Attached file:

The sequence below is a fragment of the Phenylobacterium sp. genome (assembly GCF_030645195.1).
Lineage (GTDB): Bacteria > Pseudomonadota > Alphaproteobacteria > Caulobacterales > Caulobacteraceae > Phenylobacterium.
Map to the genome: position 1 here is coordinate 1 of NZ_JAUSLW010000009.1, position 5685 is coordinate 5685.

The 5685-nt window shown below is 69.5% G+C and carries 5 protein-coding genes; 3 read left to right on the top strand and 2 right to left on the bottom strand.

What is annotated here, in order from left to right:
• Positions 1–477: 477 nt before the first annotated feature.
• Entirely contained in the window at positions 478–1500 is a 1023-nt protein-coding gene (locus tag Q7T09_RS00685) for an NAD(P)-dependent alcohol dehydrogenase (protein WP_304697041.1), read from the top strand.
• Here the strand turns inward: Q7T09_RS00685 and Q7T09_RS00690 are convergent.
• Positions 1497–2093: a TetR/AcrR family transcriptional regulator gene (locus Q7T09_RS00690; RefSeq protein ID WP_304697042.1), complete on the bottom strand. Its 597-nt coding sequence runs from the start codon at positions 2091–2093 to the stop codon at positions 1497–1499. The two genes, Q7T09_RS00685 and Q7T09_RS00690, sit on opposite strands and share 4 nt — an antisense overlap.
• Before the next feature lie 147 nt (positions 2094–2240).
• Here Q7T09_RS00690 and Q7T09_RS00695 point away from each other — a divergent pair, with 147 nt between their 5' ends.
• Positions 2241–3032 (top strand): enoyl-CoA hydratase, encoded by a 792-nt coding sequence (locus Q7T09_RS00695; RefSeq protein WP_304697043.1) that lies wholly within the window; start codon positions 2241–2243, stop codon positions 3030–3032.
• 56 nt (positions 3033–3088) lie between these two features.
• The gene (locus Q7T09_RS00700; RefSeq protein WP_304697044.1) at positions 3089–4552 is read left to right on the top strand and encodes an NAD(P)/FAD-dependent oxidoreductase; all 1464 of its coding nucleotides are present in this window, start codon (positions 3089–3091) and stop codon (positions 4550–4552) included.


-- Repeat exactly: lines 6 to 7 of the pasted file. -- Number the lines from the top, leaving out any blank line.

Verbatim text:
• Positions 1–477: 477 nt before the first annotated feature.
• Entirely contained in the window at positions 478–1500 is a 1023-nt protein-coding gene (locus tag Q7T09_RS00685) for an NAD(P)-dependent alcohol dehydrogenase (protein WP_304697041.1), read from the top strand.